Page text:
Based on interviews with Libyan guards and militia, TIME reconstructs what happened on the night the U.S. consulate in Benghazi was attacked, burned and looted.
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A large bomb blast ripped through a predominantly Christian neighborhood in Beirut, killing eight including a top intelligence official—the presumed target of the attack—and wounding many others.
One year after being cornered and killed by Libyan rebels, fallen dictator Muammar Gaddafi still casts a long shadow from the grave
Abortion is illegal in most of Latin America–but it still has one of the world’s highest abortion rates, most of it unsafe. Uruguay is now one of the few exceptions to that rule.
French Interior Minister Manual Valls law-and-order drive has made him the darling of opinion polls, while approval ratings of President François Hollande and other leaders plummet amid the hardening economic crisis.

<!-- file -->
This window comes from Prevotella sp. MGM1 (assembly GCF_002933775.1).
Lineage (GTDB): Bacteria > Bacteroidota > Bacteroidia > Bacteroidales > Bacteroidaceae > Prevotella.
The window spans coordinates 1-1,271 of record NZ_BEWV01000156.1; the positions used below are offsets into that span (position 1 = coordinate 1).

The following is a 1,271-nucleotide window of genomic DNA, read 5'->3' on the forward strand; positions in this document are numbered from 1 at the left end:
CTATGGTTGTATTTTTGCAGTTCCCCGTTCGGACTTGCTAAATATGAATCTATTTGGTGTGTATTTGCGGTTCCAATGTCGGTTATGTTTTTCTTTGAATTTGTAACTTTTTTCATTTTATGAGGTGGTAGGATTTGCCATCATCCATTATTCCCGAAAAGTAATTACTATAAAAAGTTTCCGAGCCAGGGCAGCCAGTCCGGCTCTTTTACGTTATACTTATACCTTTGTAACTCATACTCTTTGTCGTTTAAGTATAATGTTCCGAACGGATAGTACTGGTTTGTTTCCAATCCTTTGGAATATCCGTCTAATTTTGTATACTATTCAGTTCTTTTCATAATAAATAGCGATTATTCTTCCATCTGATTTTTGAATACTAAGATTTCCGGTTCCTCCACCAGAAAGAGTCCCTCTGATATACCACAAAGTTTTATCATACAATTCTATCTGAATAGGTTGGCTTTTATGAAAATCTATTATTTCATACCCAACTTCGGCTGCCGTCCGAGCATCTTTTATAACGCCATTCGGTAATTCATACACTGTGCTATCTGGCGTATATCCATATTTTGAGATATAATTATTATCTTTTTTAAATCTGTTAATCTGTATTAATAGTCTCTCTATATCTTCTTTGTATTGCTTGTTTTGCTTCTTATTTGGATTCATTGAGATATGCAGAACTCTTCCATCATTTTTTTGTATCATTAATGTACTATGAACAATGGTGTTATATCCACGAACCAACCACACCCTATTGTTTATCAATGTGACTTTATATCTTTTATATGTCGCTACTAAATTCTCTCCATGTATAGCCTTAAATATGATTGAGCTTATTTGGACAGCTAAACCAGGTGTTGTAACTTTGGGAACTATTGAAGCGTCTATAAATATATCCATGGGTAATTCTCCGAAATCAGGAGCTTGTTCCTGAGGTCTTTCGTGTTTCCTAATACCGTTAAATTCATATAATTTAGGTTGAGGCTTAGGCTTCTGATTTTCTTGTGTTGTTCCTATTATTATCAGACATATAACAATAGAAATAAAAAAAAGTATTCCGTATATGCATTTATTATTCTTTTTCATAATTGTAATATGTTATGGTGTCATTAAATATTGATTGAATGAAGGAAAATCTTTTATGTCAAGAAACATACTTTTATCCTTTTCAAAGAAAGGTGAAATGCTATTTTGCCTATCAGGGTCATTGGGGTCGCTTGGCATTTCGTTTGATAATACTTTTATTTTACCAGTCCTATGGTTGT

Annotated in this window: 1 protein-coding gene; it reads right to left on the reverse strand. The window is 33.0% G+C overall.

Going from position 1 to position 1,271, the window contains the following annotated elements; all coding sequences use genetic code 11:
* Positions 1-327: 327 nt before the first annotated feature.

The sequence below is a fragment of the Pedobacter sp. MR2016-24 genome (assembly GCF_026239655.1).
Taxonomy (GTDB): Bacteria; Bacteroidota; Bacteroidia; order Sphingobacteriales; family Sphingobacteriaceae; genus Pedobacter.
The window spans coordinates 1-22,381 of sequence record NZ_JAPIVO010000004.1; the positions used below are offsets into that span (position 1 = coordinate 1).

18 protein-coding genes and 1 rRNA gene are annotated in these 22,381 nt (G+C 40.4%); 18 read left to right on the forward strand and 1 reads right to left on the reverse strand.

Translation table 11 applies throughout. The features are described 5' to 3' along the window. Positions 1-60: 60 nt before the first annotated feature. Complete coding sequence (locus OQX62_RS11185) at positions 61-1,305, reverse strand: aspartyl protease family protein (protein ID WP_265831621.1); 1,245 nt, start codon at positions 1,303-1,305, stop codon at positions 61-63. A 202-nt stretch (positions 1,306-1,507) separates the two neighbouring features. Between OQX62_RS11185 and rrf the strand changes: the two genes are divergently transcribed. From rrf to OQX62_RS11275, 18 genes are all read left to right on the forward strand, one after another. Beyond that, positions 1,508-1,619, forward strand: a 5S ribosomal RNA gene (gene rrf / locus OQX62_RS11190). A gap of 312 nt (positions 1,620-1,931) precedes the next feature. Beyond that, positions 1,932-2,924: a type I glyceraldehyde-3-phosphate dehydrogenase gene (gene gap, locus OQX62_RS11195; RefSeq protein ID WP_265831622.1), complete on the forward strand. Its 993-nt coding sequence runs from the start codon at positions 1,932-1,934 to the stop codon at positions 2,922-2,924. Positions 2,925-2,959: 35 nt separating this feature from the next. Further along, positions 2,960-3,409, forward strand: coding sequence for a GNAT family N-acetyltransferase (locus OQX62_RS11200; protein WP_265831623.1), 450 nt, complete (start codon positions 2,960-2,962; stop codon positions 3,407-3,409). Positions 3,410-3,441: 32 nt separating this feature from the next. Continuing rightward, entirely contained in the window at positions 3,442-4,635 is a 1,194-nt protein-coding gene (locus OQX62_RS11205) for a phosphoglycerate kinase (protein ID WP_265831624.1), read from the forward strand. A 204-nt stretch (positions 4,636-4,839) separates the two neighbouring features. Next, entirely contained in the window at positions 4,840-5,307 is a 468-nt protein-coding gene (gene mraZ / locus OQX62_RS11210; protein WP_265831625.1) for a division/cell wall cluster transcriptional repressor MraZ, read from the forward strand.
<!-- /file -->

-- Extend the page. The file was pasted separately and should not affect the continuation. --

On deck for Friday: The African economy is booming, leaders in Europe decide to establish a single banking supervisor for the euro zone, and tensions continue between North and South Korea
The protagonist of Hilary Mantel’s trilogy—the first two books of which have now both won Booker prizes—weaves together complex narratives of politics, power and modernity
The question of Tibet — and exiled Tibetans — still looms large over India-China ties.
TIME’s South Asia bureau chief talks about how she reported on the steps being taken by the Indian government to provide employment opportunities for every one of the country’s 1.2 billion citizens
The seasons of discontent roll on in Southern Europe, as protesters in debt-ridden Spain, Greece, Italy and Portugal have taken to the streets in reaction to the continuing economic crisis paralyzing their societies
French President François Hollande reverses 51 years of official denial about the violent deaths of perhaps 200 people killed during a 1961 demonstration against the Algerian war
Images from Phnom Penh as Cambodians mourn the passing of former King Norodom Sihanouk